• leading space to super view
  • trailing space to super view
  • bottom space to super view

This is all set for Potrait mode.

Now you change size classes to wAny hCompact(The first two column in first row). this class is for iPhone landscape.

Now you have to use install and uninstall concept.

Constraints that will change for red view:

  • Uninstall its height constriant for (wAny hCompact) size class as:

enter image description here

  • Similary uninstall its Leading constraint.
    Add two new constraints to this red view in this class:
  • Bottom space to superview
  • Width constraint = 50

This will make red view to right side with 50 width.

Now constraint change for blue view:

  • Uninstall Its vertical spacing, trailing space.

Add two new constraint:

  • Vertical space to super view
  • Trailing space to red View

This will attach red view left of blue view.

Hope it work for you.

Is it possible to do that with auto layout? Or with a small amount of code?

You will need both to do these layout for an iPad.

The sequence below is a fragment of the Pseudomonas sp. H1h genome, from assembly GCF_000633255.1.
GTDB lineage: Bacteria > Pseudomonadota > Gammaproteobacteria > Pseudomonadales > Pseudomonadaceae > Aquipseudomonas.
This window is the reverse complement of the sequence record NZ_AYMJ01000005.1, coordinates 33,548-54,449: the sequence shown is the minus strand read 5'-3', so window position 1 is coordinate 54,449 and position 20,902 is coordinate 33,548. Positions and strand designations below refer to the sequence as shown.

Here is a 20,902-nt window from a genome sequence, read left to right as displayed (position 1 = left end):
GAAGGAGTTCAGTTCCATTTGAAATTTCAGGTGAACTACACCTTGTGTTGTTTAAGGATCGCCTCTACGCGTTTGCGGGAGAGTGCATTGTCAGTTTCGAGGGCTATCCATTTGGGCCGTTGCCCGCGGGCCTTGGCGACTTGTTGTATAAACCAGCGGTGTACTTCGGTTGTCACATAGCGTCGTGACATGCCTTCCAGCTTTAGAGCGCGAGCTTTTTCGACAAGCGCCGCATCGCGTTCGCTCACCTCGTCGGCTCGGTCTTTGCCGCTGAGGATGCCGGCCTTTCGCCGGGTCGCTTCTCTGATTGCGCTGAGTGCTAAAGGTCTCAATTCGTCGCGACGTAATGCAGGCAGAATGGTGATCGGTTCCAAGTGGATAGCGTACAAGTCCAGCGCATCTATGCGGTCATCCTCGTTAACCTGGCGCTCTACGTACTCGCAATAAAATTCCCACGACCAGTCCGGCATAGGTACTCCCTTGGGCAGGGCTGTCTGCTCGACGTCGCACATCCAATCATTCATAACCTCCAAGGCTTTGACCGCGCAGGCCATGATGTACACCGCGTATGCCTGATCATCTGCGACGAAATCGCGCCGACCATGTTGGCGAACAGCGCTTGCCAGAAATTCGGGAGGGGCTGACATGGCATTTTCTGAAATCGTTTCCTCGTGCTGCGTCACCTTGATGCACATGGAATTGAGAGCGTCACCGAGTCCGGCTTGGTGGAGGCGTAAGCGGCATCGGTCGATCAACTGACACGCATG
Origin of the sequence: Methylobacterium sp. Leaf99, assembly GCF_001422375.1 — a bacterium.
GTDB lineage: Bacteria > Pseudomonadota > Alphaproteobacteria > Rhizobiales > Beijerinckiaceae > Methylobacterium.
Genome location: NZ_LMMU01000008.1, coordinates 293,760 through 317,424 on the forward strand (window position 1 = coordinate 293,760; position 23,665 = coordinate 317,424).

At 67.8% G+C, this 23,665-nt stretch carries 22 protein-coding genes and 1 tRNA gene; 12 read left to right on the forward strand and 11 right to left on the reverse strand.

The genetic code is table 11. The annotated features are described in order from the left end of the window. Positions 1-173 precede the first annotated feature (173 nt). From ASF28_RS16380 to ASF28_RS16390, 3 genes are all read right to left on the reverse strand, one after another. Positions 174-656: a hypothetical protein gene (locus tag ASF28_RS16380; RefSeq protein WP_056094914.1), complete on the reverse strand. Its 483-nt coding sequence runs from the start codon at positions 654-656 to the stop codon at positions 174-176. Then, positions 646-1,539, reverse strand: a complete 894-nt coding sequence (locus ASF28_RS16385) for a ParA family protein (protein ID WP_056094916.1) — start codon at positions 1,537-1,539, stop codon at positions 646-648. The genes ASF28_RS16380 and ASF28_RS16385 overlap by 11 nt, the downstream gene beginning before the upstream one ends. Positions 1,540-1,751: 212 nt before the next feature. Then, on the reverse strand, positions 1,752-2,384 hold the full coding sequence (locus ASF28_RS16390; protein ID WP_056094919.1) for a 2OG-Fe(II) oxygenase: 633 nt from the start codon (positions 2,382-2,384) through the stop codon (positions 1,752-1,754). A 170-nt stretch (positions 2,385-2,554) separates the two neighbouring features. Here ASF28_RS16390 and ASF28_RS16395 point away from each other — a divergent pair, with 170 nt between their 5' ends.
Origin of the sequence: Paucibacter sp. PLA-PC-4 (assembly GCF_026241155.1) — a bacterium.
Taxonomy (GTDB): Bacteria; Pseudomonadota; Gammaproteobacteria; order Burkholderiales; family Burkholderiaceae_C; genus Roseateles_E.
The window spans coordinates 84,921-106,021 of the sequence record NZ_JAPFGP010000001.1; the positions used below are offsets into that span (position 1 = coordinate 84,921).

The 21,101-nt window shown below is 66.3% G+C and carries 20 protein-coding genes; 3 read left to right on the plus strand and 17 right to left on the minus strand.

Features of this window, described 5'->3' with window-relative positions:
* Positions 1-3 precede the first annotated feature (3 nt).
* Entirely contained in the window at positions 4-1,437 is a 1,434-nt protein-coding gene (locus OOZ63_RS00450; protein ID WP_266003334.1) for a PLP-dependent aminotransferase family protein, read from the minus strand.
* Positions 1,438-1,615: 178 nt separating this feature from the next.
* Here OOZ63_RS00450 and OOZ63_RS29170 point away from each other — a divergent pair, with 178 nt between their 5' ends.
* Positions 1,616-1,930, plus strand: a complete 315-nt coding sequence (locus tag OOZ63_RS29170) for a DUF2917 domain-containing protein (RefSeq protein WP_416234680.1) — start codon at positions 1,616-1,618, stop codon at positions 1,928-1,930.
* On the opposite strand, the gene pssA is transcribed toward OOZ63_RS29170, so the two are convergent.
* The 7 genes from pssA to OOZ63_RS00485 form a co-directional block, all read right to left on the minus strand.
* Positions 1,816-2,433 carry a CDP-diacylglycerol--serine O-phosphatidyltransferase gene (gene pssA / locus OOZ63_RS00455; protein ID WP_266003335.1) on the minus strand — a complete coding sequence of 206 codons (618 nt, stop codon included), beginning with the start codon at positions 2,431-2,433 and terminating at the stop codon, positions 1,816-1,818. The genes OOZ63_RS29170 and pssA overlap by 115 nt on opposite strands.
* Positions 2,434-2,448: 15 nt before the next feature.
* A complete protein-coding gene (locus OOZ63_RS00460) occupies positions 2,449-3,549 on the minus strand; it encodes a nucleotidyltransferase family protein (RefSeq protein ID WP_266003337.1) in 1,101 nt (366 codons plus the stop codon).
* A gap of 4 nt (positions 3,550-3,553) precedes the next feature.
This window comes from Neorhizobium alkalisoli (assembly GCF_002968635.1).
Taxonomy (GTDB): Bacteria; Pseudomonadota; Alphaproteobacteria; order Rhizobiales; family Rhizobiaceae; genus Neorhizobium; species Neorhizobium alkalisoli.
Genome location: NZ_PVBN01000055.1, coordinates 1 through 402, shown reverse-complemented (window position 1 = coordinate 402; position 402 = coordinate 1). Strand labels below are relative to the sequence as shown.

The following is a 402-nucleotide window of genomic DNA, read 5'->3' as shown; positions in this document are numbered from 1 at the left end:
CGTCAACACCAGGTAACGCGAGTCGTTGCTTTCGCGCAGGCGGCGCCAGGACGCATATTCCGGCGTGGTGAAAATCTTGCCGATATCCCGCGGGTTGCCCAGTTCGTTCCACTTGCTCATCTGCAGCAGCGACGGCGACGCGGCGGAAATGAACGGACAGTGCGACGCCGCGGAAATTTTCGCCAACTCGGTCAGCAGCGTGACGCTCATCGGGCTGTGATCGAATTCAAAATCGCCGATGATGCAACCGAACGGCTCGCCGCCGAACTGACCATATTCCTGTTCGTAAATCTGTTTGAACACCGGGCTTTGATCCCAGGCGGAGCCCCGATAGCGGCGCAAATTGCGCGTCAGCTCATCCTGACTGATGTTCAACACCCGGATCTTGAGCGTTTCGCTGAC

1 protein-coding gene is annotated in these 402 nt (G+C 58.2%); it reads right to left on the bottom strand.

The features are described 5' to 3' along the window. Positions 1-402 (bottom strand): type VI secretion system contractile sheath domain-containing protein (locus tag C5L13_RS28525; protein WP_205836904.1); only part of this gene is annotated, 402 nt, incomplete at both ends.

1. Define your layout constraints for each view, do not set the width or hight constraints for these views.
  2. Wire up IBOutlets for each constraint on view one and two.
  3. Implement the UIContentContainer protocol in your view controller.

    viewWillTransitionToSize(_ size: CGSize,withTransitionCoordinator coordinator: UIViewControllerTransitionCoordinator)

Discussion
UIKit calls this method before changing the size of a
presented view controller’s view. You can override this method in your
own objects and use it to perform additional tasks related to the size
change. For example, a container view controller might use this method
to override the traits of its embedded child view controllers. Use the
provided coordinator object to animate any changes you make.

If you override this method in your custom view controllers, always
call super at some point in your implementation so that UIKit can
forward the size change message appropriately. View controllers